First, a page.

Monday, June 2, 2014

I'd Love to Turn You On #106 - Arto Lindsay – Salt

Back in the 90’s and early 2000’s, Arto Lindsay seemed poised to make some kind of breakthrough that never quite happened, taking a lengthy hiatus from recording (under his own name) after his great 2004 album Salt. While his eccentric synthesis of traditional Brazilian music, noisy downtown New York art rock, and experimental electronic music wasn’t likely to hit the charts Nirvana-style, he was at least operating in a post-Nirvana world where labels were willing to bankroll these kinds of experiments. And in that environment he delivered six good-to-great albums in a row starting with the uncharacteristically mellow O Corpo Sutil (The Subtle Body) through the (sadly out of print) masterpiece Mundo Civilizado and on through a series of albums for Ani DiFranco’s Righteous Babe label (he was the first artist other than Ani to record for the label), ending with this one, among his best releases ever.
But let’s back up a bit. Back in the late 1970’s, after CBGB’s had already been established as the nexus of the New York’s punk scene – or at least its slightly artier and more diverse wing – along came something called “No Wave,” a noisy reaction to the New Wave music of the day slicking up the punk impulse and turning it into something easily commodified. And that’s where the U.S.-born and Brazil-raised Lindsay found his first musical footing with his avant-noise trio DNA. They appeared on the crucial noise-rock document No New York and worked for a while longer before he broke up the group after releasing only one EP and one single under their own name. But at least he had a plan – after DNA staked out their territory (called “horrible noise” and “skronk” by my two favorite music critics) he took a sharp turn, surprising fans by unveiling his new group Ambitious Lovers in 1984. The Lovers featured a heavy Brazilian vibe mixed with the skronk and most surprisingly included a club-ready dance tune called “Let’s Be Adult” and a cover of Dorival Caymmi’s lovely ballad “Dora.” After two more (great) records with the Lovers and several high profile production jobs – for Caetano Veloso, Ryuichi Sakamoto, and Marisa Monte among others – he returned to records of his own on the trajectory noted above.
Which brings us back to Salt, the most recent entry in his bossa-electro-skronk catalog. Things kick off with “Habite Em Mim,” setting up an electronic rhythm over which Arto flips back and forth between Portuguese and English, setting the tone for the rest of the album to come. But where other artists often use electronics to highlight their alienation and gun for an affected modernism, Arto strives for the more organic feelings he and his band can muster. In this he’s aided immeasurably by bassist/programmer Melvin Gibbs, who helps fulfill the role on most of these records that keyboardist Peter Scherer did in the Ambitious Lovers – and this is keeping the rhythm at the fore. Arto’s a man of contrasts, so his guitar squalor somehow fits within the gentleness of the Bossa Nova, the electronic beats never feel processed and computerized, they’re always a match for the earthy sensuality of his vocals and lyrics. Every song has subtle or not-so-subtle drums and percussion pushing the song along when Arto decides to go quiet. Even on “De Lama Lâmina,” the artiest cut here, there’s still a propulsive drive thanks to Lindsay and Gibbs’s insistence on making things compellingly danceable. On the super-catchy “Personagem,” Arto lets out what in an alternative universe not dominated by Soundscan could’ve been a chart hit, while on the great “Combustivel” he employs extra percussion and backing vocals to create my favorite piece on the album.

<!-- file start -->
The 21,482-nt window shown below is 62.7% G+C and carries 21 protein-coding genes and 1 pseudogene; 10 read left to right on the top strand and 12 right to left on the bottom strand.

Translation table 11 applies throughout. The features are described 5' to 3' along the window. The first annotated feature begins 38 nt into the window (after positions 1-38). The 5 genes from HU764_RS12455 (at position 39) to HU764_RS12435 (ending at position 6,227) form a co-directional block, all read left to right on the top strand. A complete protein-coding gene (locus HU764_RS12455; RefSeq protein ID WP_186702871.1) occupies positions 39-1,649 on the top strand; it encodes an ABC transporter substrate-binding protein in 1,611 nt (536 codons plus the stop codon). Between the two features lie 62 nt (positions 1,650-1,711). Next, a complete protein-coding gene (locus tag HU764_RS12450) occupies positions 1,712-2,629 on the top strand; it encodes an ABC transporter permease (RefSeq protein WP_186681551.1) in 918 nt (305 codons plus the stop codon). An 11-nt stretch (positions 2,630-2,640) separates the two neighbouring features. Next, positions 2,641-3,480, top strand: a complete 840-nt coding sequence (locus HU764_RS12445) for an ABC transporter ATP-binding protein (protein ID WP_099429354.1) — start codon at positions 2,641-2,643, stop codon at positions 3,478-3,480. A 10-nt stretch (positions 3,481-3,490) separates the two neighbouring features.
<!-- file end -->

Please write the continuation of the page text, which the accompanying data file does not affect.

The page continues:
What you bring to the table may help decide how you read this music – a friend 12 years older than me was reminded of the 1970’s Latin jazz lite of Michael Franks while another 20 years younger than me said it brought to mind Thom Yorke’s solo excursions – but there’s no denying that Arto’s a real original. Also out now is a collection of Lindsay’s music entitled Encyclopedia of Arto, a 2 CD set with a batch of his 1996-2004 tunes (selected by Arto himself) on disc 1, and a 2012 live performance featuring just his voice and guitar on disc 2. The first disc gives a great overview of the period that culminated in Salt, while disc 2 shows that he hasn’t lost his penchant for discord – it’s the noisiest thing he’s put his name on since the days of DNA. Both of them are great in their own way, but Salt is a more unified show, bringing the two extremes in together to create something utterly unique.
- Patrick Brown

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